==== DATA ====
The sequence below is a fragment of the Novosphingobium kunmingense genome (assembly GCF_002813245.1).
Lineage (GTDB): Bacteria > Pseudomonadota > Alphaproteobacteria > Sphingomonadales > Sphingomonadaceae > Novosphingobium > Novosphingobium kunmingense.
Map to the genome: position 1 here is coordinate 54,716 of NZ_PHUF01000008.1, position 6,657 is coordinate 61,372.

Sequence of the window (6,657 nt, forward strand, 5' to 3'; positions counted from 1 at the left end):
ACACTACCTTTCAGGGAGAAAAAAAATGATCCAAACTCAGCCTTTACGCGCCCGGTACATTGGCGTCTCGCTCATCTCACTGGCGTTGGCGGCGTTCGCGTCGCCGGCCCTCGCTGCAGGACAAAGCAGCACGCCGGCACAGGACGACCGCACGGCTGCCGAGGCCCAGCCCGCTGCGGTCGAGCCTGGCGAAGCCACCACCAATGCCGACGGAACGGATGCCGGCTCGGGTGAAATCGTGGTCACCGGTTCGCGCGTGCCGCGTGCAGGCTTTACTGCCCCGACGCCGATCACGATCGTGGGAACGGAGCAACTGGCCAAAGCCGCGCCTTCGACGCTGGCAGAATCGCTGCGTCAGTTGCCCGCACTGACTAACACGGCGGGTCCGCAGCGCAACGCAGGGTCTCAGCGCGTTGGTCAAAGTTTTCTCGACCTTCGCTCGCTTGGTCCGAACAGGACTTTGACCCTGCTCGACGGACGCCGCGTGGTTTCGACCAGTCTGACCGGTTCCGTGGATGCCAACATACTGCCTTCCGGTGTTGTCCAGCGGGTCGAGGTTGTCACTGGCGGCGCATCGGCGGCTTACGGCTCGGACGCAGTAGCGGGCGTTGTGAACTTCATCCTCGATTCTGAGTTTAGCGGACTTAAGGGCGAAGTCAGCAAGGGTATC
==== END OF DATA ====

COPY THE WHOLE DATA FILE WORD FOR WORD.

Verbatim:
The sequence below is a fragment of the Novosphingobium kunmingense genome (assembly GCF_002813245.1).
Lineage (GTDB): Bacteria > Pseudomonadota > Alphaproteobacteria > Sphingomonadales > Sphingomonadaceae > Novosphingobium > Novosphingobium kunmingense.
Map to the genome: position 1 here is coordinate 54,716 of NZ_PHUF01000008.1, position 6,657 is coordinate 61,372.

Sequence of the window (6,657 nt, forward strand, 5' to 3'; positions counted from 1 at the left end):
ACACTACCTTTCAGGGAGAAAAAAAATGATCCAAACTCAGCCTTTACGCGCCCGGTACATTGGCGTCTCGCTCATCTCACTGGCGTTGGCGGCGTTCGCGTCGCCGGCCCTCGCTGCAGGACAAAGCAGCACGCCGGCACAGGACGACCGCACGGCTGCCGAGGCCCAGCCCGCTGCGGTCGAGCCTGGCGAAGCCACCACCAATGCCGACGGAACGGATGCCGGCTCGGGTGAAATCGTGGTCACCGGTTCGCGCGTGCCGCGTGCAGGCTTTACTGCCCCGACGCCGATCACGATCGTGGGAACGGAGCAACTGGCCAAAGCCGCGCCTTCGACGCTGGCAGAATCGCTGCGTCAGTTGCCCGCACTGACTAACACGGCGGGTCCGCAGCGCAACGCAGGGTCTCAGCGCGTTGGTCAAAGTTTTCTCGACCTTCGCTCGCTTGGTCCGAACAGGACTTTGACCCTGCTCGACGGACGCCGCGTGGTTTCGACCAGTCTGACCGGTTCCGTGGATGCCAACATACTGCCTTCCGGTGTTGTCCAGCGGGTCGAGGTTGTCACTGGCGGCGCATCGGCGGCTTACGGCTCGGACGCAGTAGCGGGCGTTGTGAACTTCATCCTCGATTCTGAGTTTAGCGGACTTAAGGGCGAAGTCAGCAAGGGTATC